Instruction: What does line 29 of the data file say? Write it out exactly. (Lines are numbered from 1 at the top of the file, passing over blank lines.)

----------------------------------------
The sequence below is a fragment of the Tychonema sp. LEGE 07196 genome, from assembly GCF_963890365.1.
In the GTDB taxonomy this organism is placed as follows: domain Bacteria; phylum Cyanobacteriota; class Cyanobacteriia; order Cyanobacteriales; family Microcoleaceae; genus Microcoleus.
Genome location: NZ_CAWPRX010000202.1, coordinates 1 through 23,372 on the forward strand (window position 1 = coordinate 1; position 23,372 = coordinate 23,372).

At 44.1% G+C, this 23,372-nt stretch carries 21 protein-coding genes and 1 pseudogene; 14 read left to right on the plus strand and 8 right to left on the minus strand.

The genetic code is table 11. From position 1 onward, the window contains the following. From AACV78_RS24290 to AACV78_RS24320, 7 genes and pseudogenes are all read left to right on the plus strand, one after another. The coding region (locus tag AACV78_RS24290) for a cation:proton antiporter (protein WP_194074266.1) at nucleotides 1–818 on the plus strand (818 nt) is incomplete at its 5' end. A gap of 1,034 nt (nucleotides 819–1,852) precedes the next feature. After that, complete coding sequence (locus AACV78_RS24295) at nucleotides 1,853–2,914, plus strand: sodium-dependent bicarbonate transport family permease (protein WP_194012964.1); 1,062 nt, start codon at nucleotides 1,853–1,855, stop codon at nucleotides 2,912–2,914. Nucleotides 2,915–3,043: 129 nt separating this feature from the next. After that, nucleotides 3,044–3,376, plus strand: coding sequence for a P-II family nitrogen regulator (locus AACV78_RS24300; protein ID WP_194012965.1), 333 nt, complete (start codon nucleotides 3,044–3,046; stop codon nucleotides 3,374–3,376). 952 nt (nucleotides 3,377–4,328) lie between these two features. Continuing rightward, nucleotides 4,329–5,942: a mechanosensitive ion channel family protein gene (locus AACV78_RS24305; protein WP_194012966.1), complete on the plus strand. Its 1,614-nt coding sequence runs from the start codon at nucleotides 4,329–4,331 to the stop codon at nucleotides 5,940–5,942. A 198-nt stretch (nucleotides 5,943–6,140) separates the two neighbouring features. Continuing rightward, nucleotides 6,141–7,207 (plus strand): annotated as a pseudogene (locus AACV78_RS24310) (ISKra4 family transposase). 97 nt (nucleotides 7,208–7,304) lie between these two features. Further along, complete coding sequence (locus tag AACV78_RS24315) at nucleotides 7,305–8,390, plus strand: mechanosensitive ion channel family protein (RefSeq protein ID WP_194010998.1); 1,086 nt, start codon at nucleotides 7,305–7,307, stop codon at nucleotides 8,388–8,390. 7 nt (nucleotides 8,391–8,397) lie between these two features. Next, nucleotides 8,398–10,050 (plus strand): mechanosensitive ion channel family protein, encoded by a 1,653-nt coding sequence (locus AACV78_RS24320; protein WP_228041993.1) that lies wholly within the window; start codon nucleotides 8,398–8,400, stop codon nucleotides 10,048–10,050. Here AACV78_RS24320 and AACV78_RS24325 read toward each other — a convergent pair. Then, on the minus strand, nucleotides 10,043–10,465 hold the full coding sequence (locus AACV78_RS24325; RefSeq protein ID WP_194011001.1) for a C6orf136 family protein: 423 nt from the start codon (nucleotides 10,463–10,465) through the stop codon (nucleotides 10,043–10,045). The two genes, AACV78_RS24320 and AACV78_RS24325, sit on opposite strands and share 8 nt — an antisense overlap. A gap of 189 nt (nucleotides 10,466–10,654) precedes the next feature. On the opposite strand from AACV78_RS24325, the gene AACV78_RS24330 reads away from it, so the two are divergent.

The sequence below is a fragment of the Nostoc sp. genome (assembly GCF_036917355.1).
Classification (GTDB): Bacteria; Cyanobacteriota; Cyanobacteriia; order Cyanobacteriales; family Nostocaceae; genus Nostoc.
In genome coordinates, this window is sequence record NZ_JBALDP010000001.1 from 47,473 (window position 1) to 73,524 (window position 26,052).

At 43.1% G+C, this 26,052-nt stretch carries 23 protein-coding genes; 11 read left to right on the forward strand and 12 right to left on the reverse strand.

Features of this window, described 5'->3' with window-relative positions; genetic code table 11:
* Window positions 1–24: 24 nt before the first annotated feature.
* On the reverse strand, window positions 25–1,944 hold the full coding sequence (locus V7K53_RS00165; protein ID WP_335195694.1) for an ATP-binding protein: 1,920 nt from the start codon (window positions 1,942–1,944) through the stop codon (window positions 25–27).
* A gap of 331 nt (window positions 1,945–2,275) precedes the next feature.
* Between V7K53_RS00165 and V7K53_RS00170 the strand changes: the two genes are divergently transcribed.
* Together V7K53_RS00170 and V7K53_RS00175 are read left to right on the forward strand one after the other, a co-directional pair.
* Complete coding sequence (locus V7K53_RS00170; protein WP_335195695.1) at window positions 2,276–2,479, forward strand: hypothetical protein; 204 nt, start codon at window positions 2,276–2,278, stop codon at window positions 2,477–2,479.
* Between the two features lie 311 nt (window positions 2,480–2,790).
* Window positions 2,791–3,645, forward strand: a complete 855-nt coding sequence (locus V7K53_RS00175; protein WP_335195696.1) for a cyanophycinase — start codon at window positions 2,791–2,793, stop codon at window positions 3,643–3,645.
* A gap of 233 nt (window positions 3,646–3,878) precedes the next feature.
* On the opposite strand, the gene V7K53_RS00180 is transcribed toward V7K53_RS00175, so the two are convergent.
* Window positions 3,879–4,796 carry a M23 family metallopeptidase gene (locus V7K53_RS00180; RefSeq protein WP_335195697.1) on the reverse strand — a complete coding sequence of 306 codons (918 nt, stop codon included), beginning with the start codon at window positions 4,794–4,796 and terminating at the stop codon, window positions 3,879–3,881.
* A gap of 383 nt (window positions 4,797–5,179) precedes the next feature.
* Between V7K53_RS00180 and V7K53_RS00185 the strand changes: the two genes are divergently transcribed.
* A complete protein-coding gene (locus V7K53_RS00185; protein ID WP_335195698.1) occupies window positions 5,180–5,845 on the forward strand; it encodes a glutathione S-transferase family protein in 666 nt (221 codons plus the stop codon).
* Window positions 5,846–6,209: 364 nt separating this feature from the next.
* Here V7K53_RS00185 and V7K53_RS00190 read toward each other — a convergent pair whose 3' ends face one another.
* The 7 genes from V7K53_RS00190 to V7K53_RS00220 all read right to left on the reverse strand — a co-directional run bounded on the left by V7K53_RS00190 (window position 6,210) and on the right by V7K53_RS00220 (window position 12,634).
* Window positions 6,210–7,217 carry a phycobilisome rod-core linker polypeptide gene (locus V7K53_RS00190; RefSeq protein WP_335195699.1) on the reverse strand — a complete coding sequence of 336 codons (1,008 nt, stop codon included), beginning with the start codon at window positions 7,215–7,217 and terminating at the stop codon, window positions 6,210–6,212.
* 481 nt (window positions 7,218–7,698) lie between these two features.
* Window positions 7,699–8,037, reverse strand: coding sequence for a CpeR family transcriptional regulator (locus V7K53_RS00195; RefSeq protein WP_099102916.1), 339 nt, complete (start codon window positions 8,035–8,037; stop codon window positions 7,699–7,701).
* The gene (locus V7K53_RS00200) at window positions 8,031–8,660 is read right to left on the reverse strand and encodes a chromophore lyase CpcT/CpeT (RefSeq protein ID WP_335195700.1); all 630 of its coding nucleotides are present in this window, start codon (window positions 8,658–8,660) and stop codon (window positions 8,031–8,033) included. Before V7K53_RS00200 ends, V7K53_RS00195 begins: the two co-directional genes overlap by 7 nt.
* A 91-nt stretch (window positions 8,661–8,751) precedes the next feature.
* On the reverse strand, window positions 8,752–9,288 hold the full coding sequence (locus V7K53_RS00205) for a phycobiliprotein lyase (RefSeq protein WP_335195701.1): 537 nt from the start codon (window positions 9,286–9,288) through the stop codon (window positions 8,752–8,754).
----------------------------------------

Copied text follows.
* 481 nt (window positions 7,218–7,698) lie between these two features.